As a gardener who has suffered under the shade and roots of three (3) Norway maples planted inextricably in the easeway fronting my house, I can sympathize with those who are distressed about a Norway maple leaf being enshrined forever on the new Canadian currency. It was supposed to be a sugar maple leaf, which has three triangular major leaf lobes. Instead, the small leaf just to the left of Queen Elizabeth’s head looks much more like the five-lobed Norway maple leaf.
The Norway maple is an alien scourge throughout the Northeast. (Indeed, a new list has it classified as an invasive species in NY state.) The seedlings are broadcast far and wide, and they grow quickly. I guess that’s why some misguided city arborists chose these to reforest certain streets of Buffalo, many of which had been devastated by Dutch Elm disease. I shouldn’t complain too bitterly—at least we have a tall leafy canopy over our little side street—unlike many of the desolate cul de sacs of Western New York’s suburban outposts.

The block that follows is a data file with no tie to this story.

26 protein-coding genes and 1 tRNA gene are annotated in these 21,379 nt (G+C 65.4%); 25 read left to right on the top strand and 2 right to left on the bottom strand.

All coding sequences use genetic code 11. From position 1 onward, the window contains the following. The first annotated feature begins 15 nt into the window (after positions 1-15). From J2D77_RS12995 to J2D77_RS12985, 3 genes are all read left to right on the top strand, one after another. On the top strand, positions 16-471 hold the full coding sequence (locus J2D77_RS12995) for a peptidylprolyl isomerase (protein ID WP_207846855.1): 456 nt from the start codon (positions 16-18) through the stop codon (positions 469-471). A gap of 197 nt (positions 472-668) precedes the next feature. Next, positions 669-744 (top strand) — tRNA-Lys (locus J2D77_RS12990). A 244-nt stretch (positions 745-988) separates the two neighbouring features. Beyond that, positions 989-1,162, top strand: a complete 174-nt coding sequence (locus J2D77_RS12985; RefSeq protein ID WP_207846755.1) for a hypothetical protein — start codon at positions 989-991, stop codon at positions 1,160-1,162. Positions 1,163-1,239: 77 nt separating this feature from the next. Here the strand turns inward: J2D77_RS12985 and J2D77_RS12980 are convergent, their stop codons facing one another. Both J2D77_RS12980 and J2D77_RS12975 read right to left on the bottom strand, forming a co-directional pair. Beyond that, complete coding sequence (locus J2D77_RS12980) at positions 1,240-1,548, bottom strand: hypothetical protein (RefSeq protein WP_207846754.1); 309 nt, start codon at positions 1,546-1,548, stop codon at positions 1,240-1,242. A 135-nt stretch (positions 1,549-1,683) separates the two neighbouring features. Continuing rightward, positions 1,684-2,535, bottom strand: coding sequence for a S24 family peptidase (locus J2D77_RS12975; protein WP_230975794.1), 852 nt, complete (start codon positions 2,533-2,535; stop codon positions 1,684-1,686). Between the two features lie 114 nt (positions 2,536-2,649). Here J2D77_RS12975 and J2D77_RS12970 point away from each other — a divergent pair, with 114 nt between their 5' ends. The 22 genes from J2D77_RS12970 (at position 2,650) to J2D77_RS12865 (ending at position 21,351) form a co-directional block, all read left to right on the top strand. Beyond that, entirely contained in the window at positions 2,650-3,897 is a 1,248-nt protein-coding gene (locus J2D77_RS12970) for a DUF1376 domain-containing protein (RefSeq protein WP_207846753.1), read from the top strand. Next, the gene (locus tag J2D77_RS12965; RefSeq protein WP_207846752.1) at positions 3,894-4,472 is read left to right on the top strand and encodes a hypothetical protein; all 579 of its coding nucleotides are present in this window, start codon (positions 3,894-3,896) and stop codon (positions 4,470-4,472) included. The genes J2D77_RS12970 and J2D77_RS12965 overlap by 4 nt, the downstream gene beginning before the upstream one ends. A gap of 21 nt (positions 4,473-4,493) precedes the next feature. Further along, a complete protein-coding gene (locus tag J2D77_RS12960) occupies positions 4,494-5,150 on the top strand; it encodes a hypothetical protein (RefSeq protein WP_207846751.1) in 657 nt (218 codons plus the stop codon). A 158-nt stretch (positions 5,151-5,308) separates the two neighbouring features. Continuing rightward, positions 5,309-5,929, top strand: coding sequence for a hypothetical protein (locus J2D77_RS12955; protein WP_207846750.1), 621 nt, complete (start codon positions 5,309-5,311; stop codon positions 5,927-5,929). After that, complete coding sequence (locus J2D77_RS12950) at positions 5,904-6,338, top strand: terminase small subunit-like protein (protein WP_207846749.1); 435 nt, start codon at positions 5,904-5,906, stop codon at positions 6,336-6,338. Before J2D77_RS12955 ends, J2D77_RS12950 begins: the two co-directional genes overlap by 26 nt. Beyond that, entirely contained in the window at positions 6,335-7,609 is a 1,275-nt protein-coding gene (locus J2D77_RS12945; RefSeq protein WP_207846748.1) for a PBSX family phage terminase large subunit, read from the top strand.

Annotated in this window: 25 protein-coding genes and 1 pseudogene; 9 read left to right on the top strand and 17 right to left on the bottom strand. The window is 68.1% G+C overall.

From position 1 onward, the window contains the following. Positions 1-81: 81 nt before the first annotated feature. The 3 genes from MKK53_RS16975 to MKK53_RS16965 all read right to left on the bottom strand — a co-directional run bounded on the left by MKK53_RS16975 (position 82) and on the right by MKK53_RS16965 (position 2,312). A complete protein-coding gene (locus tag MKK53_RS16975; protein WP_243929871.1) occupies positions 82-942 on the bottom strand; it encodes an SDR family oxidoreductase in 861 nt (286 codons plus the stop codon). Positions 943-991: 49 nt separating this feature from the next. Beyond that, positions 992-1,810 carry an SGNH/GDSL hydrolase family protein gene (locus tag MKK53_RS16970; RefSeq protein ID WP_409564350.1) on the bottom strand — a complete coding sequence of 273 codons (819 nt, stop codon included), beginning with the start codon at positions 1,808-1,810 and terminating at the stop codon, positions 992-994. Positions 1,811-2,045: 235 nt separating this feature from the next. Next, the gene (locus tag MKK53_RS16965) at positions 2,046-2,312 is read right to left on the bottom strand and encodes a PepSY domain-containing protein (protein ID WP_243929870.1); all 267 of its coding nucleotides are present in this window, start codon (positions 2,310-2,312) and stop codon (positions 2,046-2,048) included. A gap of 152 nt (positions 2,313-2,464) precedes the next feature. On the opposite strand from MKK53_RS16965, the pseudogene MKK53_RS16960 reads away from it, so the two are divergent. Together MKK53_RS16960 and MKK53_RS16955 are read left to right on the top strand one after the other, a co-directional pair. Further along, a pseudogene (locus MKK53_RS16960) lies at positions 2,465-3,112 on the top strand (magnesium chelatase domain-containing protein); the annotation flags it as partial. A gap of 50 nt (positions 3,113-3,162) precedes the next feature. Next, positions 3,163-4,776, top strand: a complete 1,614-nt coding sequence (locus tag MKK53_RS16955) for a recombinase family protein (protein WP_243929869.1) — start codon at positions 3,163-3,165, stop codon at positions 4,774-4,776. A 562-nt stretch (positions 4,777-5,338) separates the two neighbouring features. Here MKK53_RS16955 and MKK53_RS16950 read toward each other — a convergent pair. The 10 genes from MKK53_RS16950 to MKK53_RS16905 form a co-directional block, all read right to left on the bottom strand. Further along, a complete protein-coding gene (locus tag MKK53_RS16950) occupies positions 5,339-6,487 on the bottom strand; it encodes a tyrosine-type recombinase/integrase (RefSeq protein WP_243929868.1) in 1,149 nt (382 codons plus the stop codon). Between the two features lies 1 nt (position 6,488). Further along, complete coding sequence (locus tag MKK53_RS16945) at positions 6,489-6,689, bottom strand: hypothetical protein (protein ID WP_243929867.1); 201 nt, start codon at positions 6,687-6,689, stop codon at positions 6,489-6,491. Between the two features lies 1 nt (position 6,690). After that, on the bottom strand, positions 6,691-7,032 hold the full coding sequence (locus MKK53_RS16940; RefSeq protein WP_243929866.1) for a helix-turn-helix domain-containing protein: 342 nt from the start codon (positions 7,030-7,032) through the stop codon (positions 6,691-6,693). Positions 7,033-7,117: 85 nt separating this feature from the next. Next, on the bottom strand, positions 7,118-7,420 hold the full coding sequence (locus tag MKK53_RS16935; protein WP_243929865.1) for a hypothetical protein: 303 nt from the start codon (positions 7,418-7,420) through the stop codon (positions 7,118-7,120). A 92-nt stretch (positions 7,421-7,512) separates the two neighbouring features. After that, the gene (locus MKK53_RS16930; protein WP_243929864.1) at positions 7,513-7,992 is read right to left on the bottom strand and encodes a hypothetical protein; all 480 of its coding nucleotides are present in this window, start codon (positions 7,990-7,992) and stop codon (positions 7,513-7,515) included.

Nonetheless, thanks to this alien maple, I am paying a landscape company to help me install a raised bed that will make it possible to plant something in the barren dirt between the three maples. I have to do something—can’t stand the look of it any more, and I’m pretty sure that a tough perennial like hakonechloa grass will stand up to the conditions, even when the roots spread throughout the raised bed, as they surely will.
If you’ve never had Norway maples on your property, then you can’t possibly understand how loathsome this tree is. Oh, and by the way, even the fall color of such varieties as Crimson King is usually undermined by some kind of fungal disease that disfigures the leaves, but (sad to say) doesn’t kill the tree. So in fall you get slow-falling leaves with weird white or black spots on them.
In conclusion, I agree with anyone who is protesting this choice for the Canadian currency. These are the type of trees that give all urban trees a bad name.